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Your inner ear: one of the most important sense organs

Your inner ear consists of a labyrinth-like structure in the side of your skull and is filled with a liquid made from potassium and other substances. This fluid is called the endolymph. The bony labyrinth surrounds it the membranous labyrinth, which in turn floats in a sodium-rich liquid called perilymph. Deeper inside, your ear is connected to the tympanic cavity through two bone openings. These openings are called round and oval windows. The tympanic cavity is part of your middle ear.

Your inner ear is one of the most important of your sensory organs. This is where you will find the anatomical components of your sense of balance and hearing. So your inner ear is home to two different organs.

More about your inner ear

In order to be able to perceive an auditory impression, you have a cochlea in your inner ear, also called a cochlea. It consists of three different aisles that are separated from each other by membranes. The corridors are called

  • Scala vestibuli ("vestibule")
  • Scala media or ductus cochlearis ("snail duct")
  • Scala tympani ("timpani staircase")

At the The tip of the snail (Helicotrema) merges with the scala vestibuli and the scala tympani. The basilar membrane forms the transition between the two aisles. 

The Reissner membrane separates the cochlear duct from the scala vestibuli. It begins on the bony wall of the scala vestibuli and ends in the middle of the basilar membrane.

This is where the organ of Corti is located, on which the outer and inner hair cells are arranged. They make up the sensory cells of your inner ear. Its tips meet the tectorial membrane, a sluggish gelatinous mass. The incoming sound waves are converted and amplified by the outer and inner hair cells. When the vibrations hit the basilar membrane, the hair tips are mechanically stimulated to move. This converts the mechanical stimulus into an electrical nerve stimulus. This process is called stimulus transduction.
The vibrations then reach the brain as nerve impulses.

This is how you can hear - the function of your ears

Sounds are sound waves. When a sound wave hits your ears, your auricle forms a funnel through which the sound waves are transmitted to your eardrum. This is how your eardrum starts to vibrate. These vibrations are passed on to the oval window in your ear via the ossicles, consisting of a hammer, anvil and stirrup. Then the further transmission of the sound wave takes place. The electrical stimuli are generated via the hair cells. These electrical stimuli are passed on to your brain via the auditory nerve and processed.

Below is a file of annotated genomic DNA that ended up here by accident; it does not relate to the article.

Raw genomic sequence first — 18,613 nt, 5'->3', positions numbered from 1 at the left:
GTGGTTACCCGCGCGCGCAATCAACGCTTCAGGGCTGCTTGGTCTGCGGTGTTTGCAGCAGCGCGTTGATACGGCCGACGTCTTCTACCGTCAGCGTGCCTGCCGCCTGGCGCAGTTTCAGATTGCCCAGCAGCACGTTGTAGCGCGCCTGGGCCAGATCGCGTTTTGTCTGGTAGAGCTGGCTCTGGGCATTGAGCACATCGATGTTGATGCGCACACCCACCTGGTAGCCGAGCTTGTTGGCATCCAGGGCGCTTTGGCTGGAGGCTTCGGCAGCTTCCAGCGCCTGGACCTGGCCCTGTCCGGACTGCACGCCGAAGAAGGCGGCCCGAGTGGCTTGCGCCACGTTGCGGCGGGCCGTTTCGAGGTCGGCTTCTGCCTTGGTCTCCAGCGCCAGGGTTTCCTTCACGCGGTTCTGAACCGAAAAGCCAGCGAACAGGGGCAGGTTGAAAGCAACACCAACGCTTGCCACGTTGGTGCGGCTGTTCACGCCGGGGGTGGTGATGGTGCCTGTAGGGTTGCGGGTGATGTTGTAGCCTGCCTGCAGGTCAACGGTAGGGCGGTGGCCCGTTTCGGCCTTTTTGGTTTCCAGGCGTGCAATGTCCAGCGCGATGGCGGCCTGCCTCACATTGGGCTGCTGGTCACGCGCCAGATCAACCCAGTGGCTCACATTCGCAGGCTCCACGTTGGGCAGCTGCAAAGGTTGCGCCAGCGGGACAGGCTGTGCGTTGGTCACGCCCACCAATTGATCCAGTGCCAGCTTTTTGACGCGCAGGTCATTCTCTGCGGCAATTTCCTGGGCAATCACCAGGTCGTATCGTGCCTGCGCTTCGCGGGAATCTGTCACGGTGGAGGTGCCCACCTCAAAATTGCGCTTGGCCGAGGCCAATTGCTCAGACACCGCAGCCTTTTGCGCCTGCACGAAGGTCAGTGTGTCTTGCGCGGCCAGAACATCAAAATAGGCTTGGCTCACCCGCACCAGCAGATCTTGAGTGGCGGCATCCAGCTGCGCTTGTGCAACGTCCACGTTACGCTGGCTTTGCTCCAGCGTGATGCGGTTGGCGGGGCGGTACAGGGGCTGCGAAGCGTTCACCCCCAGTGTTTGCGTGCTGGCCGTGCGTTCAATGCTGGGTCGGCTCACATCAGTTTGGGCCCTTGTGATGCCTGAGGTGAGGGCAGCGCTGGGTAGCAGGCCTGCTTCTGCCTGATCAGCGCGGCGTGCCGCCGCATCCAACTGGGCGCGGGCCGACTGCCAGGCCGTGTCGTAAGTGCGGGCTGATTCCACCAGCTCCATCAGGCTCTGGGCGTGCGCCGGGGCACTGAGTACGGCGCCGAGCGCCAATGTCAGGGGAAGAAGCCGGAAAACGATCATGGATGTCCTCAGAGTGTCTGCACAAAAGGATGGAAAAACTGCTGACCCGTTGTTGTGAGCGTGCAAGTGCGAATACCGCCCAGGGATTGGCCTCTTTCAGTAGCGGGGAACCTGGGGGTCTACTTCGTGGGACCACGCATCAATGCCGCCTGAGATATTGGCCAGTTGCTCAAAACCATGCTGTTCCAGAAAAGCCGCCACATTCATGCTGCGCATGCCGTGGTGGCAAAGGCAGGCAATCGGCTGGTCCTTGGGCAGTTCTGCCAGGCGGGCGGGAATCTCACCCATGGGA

The hair cells in your inner ear

Hair cells are special receptor cells whose tasks in the respective organs can be different. As secondary receptors, they convert mechanical stimuli into nerve stimuli.

Hair cells consist of a cell body and the hair-like structures at the top.

Your balance organ in the inner ear

Your sense of balance arises in the so-called vestibular apparatus. This apparatus is formed from three semicircular canals and two atrial sacs, the sacculus and the utriculus.

When your body is accelerated, the saccule and utriculus measure this acceleration. The three semicircular canals are located differently. They are distributed over the horizontal, the posterior and the anterior semicircular canals and are composed of an ampoule and arch.

The position of your body can be calculated by the brain based on the respective excitation of the three semicircular canals.

There is endolymph in the semicircular canals. All hair and sensory cells are in the ampoule. The tips of the hair cells protrude into the cupula.

For example, if you turn your head, this affects the sluggish endolymph, which flows backwards as it were due to this change in position. This distracts the cupula and stimulates your hair cells to move. The result is an electrical stimulus. Depending on which semicircular canal this stimulus arises in you, your brain then determines the specific position of your body.

Possible diseases of your inner ear

Your inner ear is a complex system. As such, it is very sensitive to disturbances, and many different complications can result from this:

If the sound pressure is increased, the hair cells can be damaged, which can lead to inner ear hearing loss. The hearing loss can often be compensated for with a hearing aid.

Inflammation can cause damage in both the middle and inner ear. If the most important structures are destroyed in the process, it leads to hearing loss or, in the worst case, deafness.

In addition, benign and malignant tumors can also cause hearing loss.

All around the earWissenswertes

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